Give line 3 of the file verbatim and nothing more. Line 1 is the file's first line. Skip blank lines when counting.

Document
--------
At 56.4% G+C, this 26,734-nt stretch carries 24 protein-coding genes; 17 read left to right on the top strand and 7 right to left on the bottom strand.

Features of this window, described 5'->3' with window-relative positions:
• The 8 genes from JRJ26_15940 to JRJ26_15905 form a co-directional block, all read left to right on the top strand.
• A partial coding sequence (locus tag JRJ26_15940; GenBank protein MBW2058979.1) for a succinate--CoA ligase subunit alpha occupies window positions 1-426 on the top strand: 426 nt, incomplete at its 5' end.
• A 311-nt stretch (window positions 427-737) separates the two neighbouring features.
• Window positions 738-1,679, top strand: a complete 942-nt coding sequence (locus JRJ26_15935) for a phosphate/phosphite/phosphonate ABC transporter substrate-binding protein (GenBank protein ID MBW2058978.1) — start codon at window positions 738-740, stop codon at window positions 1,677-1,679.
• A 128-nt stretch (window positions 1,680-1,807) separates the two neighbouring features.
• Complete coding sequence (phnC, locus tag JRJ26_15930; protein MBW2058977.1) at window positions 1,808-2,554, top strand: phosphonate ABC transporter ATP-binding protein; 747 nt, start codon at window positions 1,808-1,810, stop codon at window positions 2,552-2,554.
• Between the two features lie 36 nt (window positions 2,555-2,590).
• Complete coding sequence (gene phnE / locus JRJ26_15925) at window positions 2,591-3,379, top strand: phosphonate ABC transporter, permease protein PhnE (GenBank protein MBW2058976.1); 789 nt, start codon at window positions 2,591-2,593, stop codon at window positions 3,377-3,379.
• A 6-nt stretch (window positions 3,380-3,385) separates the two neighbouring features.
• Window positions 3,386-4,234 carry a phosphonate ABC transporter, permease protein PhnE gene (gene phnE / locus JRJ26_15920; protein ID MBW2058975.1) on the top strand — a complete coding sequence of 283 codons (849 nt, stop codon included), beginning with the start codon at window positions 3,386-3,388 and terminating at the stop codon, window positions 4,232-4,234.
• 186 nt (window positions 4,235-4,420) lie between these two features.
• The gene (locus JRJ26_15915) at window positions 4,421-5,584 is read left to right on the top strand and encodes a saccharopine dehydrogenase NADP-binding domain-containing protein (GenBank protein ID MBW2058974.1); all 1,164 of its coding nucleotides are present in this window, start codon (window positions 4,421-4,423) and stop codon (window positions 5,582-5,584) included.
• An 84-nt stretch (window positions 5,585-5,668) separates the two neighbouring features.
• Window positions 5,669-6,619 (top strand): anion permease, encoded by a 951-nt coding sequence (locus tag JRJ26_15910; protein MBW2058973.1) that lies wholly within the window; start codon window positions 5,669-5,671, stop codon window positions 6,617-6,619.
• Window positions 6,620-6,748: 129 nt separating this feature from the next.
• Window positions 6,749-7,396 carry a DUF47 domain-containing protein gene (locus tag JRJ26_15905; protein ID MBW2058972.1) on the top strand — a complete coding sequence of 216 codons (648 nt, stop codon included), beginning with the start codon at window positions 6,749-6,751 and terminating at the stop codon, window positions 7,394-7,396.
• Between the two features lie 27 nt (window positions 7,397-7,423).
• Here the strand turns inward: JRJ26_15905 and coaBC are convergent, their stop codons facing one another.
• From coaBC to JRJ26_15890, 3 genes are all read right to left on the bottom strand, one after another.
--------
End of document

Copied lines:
• The 8 genes from JRJ26_15940 to JRJ26_15905 form a co-directional block, all read left to right on the top strand.